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Releasing his first Budget Policy Statement yesterday, Mr Robertson said evidence showed childhood poverty, particularly in the early years, cost the country significantly each year.
More importantly, it was unjust.
Households on low and middle incomes were struggling to get ahead. Home ownership rates were the lowest in more than six years and rents were rising.
More than half a million New Zealanders did not go to the doctor last year because of the cost, he said.
"The Government is committed to addressing those social deficits, starting with putting child wellbeing at the heart of what we do."
Mr Robertson launched the Government’s Families Package, which would cost $5.53billion of the $8.4million saved by reversing National’s promised tax cuts.
The remaining $2.8billion would be invested in other Government priorities.
The major parts of the Families Package were Working for Families, Best Start and the winter energy payment.
The Government would repeal National’s changes to Working for Families and replace them with higher rates and a higher abatement threshold, effective from July 1 next year, he said.
The Best Start payment of $3120 per year ($60 a week) per child would help families in a child’s early years.
It would be available to all families in the first year of a child’s life.
For the second and third years, support would continue for low and middle-income families.
Best Start payments would be abated at 21% for incomes above $79,000.For families receiving paid parental leave, Best Start payments would start after paid parental leave ended.
About 65,000 babies are born annually.
The winter energy payment would support those receiving a main benefit — New Zealand Superannuation or a Veteran’s Pension — to heat their homes in winter.
The payment of $450 a year would be made for single people. Couples or those with dependent children would get $700.
Mr Robertson said the Government was also facing significant pressure for infrastructure investment following under-investment in core public services in previous years.
It was affecting hospitals, housing, schools and the transport system.
Recent transport investment had been overly focused on a handful of expensive projects selected for political reasons rather than on improving the whole transport system as an integrated network.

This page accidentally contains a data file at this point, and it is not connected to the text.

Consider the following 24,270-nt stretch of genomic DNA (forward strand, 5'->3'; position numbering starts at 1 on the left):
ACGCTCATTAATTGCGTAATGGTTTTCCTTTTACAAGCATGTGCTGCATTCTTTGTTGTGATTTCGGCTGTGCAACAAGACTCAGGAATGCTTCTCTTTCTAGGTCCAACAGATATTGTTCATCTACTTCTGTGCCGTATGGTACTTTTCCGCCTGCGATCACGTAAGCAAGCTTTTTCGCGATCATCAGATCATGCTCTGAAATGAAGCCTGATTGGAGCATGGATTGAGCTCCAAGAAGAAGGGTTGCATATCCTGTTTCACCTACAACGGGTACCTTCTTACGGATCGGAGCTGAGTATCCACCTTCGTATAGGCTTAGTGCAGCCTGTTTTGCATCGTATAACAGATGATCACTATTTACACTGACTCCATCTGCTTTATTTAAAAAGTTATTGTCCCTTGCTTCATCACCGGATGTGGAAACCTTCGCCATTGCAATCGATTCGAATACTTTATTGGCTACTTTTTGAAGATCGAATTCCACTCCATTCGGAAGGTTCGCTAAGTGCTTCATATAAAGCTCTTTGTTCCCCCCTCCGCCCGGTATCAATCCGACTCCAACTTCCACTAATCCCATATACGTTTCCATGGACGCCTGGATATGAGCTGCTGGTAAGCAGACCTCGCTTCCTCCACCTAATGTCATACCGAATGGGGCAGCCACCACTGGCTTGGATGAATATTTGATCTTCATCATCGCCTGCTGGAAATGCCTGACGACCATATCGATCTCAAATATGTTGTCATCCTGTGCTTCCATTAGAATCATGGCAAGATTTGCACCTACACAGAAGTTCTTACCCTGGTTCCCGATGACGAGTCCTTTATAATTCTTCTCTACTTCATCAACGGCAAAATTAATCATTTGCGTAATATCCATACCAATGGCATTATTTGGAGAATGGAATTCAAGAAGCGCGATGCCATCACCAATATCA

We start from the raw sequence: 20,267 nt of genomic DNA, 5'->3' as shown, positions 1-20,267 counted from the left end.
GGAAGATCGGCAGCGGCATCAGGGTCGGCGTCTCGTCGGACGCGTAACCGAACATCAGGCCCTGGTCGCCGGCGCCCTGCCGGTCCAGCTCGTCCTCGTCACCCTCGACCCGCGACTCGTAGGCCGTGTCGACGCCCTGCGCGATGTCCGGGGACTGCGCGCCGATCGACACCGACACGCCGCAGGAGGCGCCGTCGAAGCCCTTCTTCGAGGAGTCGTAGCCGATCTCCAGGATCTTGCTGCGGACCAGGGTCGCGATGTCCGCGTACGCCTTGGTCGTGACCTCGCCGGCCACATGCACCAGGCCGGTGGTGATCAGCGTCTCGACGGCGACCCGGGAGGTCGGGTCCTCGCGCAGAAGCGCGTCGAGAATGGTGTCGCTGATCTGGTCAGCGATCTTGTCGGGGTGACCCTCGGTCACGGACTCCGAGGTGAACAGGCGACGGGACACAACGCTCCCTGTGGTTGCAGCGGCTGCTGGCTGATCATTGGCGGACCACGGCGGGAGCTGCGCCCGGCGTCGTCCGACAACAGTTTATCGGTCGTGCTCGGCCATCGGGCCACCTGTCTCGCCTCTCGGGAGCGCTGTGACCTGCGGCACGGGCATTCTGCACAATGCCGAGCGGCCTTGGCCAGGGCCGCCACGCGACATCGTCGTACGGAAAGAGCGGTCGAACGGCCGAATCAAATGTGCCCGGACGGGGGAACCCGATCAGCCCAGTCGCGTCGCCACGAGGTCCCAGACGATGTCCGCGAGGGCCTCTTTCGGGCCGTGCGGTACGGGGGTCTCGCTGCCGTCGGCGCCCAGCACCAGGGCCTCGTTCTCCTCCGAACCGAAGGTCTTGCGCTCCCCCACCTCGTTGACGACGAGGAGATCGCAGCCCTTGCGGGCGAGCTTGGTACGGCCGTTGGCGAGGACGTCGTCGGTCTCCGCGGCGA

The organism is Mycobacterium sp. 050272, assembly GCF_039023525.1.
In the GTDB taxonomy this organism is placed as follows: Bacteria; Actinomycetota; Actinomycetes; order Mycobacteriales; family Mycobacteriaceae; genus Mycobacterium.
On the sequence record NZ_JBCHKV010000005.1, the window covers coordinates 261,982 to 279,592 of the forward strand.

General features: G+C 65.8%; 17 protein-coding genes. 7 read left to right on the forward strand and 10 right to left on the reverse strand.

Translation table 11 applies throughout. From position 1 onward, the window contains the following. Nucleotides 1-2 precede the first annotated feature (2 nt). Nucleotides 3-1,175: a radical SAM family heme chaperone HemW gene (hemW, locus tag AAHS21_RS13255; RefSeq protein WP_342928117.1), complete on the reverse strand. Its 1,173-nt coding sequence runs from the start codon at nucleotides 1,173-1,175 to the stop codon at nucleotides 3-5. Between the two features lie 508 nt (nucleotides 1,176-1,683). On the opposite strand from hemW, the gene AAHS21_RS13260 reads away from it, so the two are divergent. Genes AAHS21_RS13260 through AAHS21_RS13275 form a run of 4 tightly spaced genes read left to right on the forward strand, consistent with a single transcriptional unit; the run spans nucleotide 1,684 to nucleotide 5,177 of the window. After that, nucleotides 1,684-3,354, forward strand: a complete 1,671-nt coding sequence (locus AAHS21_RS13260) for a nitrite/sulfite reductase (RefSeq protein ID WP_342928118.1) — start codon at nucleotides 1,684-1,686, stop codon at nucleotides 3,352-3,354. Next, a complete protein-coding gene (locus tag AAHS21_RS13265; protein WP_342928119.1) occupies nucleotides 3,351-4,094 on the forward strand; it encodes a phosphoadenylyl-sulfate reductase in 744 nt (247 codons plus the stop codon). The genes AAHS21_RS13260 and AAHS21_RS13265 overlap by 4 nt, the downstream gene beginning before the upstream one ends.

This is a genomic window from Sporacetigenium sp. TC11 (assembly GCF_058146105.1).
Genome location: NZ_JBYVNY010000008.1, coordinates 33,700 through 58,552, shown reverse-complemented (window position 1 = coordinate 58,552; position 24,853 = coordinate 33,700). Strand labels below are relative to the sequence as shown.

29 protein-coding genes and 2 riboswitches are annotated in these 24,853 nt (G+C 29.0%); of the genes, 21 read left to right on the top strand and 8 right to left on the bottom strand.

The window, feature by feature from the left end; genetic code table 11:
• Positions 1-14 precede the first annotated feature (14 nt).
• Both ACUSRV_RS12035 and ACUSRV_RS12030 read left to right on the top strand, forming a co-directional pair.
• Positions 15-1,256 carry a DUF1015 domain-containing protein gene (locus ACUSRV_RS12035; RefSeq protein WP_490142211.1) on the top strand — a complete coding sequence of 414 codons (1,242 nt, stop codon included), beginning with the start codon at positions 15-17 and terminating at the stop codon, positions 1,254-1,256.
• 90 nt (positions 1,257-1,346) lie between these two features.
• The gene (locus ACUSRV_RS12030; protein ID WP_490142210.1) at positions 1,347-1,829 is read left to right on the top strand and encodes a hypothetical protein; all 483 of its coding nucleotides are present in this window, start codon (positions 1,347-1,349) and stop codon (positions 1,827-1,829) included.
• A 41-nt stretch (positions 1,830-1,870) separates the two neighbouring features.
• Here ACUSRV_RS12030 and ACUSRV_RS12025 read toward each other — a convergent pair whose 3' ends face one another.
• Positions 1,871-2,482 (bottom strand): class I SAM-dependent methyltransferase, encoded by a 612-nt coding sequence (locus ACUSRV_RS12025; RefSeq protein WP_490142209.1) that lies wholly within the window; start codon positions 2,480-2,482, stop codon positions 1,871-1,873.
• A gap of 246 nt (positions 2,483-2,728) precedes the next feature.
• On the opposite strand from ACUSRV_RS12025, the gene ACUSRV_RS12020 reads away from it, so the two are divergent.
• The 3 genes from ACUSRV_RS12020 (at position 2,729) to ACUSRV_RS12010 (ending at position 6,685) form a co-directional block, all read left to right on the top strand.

Budget 2018 would confirm the Government’s commitment of putting child wellbeing at the heart of what it did, he said.
The Government was committed to building a strong economy, to being fiscally responsible and providing the public and markets with certainty.
As part of the Treasury’s Half-Year Economic and Fiscal Update, figures showed an extra $5.4billion of residential construction would take place over the next four financial years, largely as a result of the Government’s KiwiBuild programme.
The Government had pledged to deliver 100,000 affordable homes over the next 10 years.
Housing and Urban Development Minister Phil Twyford said the Government would focus on turning around a forecast fall in the number of houses built.
"Through KiwiBuild and policies to drive speculation out of the market, including the ban on non-resident foreign buyers, the Government is delivering a more stable housing market."
Wages were forecast to grow faster than house prices for the first time since the global financial crisis and interest rates were expected to remain low.
Home ownership would become more affordable for New Zealand families, he said.
Budget Policy Statement
What you get
Best Start: $3120 per year per child born on or after July 1
Winter energy policy: $450 a year for single people on a main benefit and $700 for couples or those with dependent children
Working for Families: the eldest child rate will increase to $5878 per year and for subsequent children to $4745, up to age 18. The abatement threshold will increase to $42,700 and the abatement rate will increase to 25%.
• Families package to cost $5.53 billion
• The package will lift 88,000 out of poverty
• Each Budget would identify how many children have been lifted out of poverty, starting in 2018
• KiwiBuild will add $5.4 billion of residential construction over four years